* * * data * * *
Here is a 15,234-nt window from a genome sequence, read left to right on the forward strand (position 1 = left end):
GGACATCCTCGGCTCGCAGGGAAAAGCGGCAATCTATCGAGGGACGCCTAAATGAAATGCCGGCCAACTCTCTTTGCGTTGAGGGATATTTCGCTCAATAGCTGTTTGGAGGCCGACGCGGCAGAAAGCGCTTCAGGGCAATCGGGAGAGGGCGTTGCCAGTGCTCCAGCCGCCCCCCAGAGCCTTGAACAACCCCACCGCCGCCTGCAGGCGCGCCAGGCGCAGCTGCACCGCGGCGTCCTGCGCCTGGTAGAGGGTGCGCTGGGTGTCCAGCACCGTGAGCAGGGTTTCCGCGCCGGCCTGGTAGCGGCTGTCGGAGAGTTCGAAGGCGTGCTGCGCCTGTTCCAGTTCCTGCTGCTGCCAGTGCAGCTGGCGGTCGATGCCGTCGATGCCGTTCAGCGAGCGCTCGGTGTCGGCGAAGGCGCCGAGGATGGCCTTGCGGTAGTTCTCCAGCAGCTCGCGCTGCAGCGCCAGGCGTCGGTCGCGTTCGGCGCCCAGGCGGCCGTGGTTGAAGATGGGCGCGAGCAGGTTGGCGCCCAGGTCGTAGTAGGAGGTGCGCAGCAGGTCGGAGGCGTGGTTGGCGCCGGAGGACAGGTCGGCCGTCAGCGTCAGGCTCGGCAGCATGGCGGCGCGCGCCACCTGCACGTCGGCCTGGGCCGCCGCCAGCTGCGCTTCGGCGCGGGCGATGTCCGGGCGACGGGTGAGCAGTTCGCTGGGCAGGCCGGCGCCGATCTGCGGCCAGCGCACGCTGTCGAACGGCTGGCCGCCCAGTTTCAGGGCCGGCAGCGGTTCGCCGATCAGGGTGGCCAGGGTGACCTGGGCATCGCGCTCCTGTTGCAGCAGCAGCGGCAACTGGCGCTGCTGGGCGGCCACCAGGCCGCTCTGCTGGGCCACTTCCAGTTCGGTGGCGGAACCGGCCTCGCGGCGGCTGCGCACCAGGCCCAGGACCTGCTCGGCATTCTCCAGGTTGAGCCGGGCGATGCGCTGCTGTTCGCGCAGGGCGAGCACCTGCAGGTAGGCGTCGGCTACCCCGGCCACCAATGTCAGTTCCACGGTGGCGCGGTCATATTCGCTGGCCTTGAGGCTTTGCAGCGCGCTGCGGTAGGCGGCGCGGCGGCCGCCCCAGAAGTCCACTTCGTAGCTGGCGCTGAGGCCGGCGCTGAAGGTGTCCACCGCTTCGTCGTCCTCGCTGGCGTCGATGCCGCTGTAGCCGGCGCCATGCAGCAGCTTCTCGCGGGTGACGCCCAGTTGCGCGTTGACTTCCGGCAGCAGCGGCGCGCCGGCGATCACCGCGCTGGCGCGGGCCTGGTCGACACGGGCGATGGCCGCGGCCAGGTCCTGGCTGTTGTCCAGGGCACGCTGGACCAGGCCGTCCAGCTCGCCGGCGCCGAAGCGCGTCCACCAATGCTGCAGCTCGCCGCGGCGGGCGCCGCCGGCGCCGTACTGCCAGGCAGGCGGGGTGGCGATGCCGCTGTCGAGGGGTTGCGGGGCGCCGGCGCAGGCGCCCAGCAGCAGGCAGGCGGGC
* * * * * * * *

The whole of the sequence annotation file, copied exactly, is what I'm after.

Here is a 15,234-nt window from a genome sequence, read left to right on the forward strand (position 1 = left end):
GGACATCCTCGGCTCGCAGGGAAAAGCGGCAATCTATCGAGGGACGCCTAAATGAAATGCCGGCCAACTCTCTTTGCGTTGAGGGATATTTCGCTCAATAGCTGTTTGGAGGCCGACGCGGCAGAAAGCGCTTCAGGGCAATCGGGAGAGGGCGTTGCCAGTGCTCCAGCCGCCCCCCAGAGCCTTGAACAACCCCACCGCCGCCTGCAGGCGCGCCAGGCGCAGCTGCACCGCGGCGTCCTGCGCCTGGTAGAGGGTGCGCTGGGTGTCCAGCACCGTGAGCAGGGTTTCCGCGCCGGCCTGGTAGCGGCTGTCGGAGAGTTCGAAGGCGTGCTGCGCCTGTTCCAGTTCCTGCTGCTGCCAGTGCAGCTGGCGGTCGATGCCGTCGATGCCGTTCAGCGAGCGCTCGGTGTCGGCGAAGGCGCCGAGGATGGCCTTGCGGTAGTTCTCCAGCAGCTCGCGCTGCAGCGCCAGGCGTCGGTCGCGTTCGGCGCCCAGGCGGCCGTGGTTGAAGATGGGCGCGAGCAGGTTGGCGCCCAGGTCGTAGTAGGAGGTGCGCAGCAGGTCGGAGGCGTGGTTGGCGCCGGAGGACAGGTCGGCCGTCAGCGTCAGGCTCGGCAGCATGGCGGCGCGCGCCACCTGCACGTCGGCCTGGGCCGCCGCCAGCTGCGCTTCGGCGCGGGCGATGTCCGGGCGACGGGTGAGCAGTTCGCTGGGCAGGCCGGCGCCGATCTGCGGCCAGCGCACGCTGTCGAACGGCTGGCCGCCCAGTTTCAGGGCCGGCAGCGGTTCGCCGATCAGGGTGGCCAGGGTGACCTGGGCATCGCGCTCCTGTTGCAGCAGCAGCGGCAACTGGCGCTGCTGGGCGGCCACCAGGCCGCTCTGCTGGGCCACTTCCAGTTCGGTGGCGGAACCGGCCTCGCGGCGGCTGCGCACCAGGCCCAGGACCTGCTCGGCATTCTCCAGGTTGAGCCGGGCGATGCGCTGCTGTTCGCGCAGGGCGAGCACCTGCAGGTAGGCGTCGGCTACCCCGGCCACCAATGTCAGTTCCACGGTGGCGCGGTCATATTCGCTGGCCTTGAGGCTTTGCAGCGCGCTGCGGTAGGCGGCGCGGCGGCCGCCCCAGAAGTCCACTTCGTAGCTGGCGCTGAGGCCGGCGCTGAAGGTGTCCACCGCTTCGTCGTCCTCGCTGGCGTCGATGCCGCTGTAGCCGGCGCCATGCAGCAGCTTCTCGCGGGTGACGCCCAGTTGCGCGTTGACTTCCGGCAGCAGCGGCGCGCCGGCGATCACCGCGCTGGCGCGGGCCTGGTCGACACGGGCGATGGCCGCGGCCAGGTCCTGGCTGTTGTCCAGGGCACGCTGGACCAGGCCGTCCAGCTCGCCGGCGCCGAAGCGCGTCCACCAATGCTGCAGCTCGCCGCGGCGGGCGCCGCCGGCGCCGTACTGCCAGGCAGGCGGGGTGGCGATGCCGCTGTCGAGGGGTTGCGGGGCGCCGGCGCAGGCGCCCAGCAGCAGGCAGGCGGGC